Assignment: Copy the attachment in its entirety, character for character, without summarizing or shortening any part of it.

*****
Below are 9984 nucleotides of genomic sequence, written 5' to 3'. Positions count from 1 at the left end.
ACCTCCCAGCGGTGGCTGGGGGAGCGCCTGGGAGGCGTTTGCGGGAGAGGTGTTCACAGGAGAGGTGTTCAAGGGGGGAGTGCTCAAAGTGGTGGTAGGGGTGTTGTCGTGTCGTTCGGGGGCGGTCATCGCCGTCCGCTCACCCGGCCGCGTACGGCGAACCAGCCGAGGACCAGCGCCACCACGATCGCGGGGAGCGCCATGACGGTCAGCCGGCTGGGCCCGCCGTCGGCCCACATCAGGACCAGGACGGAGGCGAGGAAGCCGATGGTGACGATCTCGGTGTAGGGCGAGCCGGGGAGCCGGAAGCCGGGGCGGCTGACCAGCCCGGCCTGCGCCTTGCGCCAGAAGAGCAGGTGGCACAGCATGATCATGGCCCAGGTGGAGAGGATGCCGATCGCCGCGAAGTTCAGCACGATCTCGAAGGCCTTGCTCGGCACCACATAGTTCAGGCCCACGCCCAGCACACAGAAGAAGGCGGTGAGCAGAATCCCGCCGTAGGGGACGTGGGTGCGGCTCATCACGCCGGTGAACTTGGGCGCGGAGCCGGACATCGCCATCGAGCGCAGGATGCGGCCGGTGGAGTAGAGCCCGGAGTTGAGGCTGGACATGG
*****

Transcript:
Below are 9984 nucleotides of genomic sequence, written 5' to 3'. Positions count from 1 at the left end.
ACCTCCCAGCGGTGGCTGGGGGAGCGCCTGGGAGGCGTTTGCGGGAGAGGTGTTCACAGGAGAGGTGTTCAAGGGGGGAGTGCTCAAAGTGGTGGTAGGGGTGTTGTCGTGTCGTTCGGGGGCGGTCATCGCCGTCCGCTCACCCGGCCGCGTACGGCGAACCAGCCGAGGACCAGCGCCACCACGATCGCGGGGAGCGCCATGACGGTCAGCCGGCTGGGCCCGCCGTCGGCCCACATCAGGACCAGGACGGAGGCGAGGAAGCCGATGGTGACGATCTCGGTGTAGGGCGAGCCGGGGAGCCGGAAGCCGGGGCGGCTGACCAGCCCGGCCTGCGCCTTGCGCCAGAAGAGCAGGTGGCACAGCATGATCATGGCCCAGGTGGAGAGGATGCCGATCGCCGCGAAGTTCAGCACGATCTCGAAGGCCTTGCTCGGCACCACATAGTTCAGGCCCACGCCCAGCACACAGAAGAAGGCGGTGAGCAGAATCCCGCCGTAGGGGACGTGGGTGCGGCTCATCACGCCGGTGAACTTGGGCGCGGAGCCGGACATCGCCATCGAGCGCAGGATGCGGCCGGTGGAGTAGAGCCCGGAGTTGAGGCTGGACATGG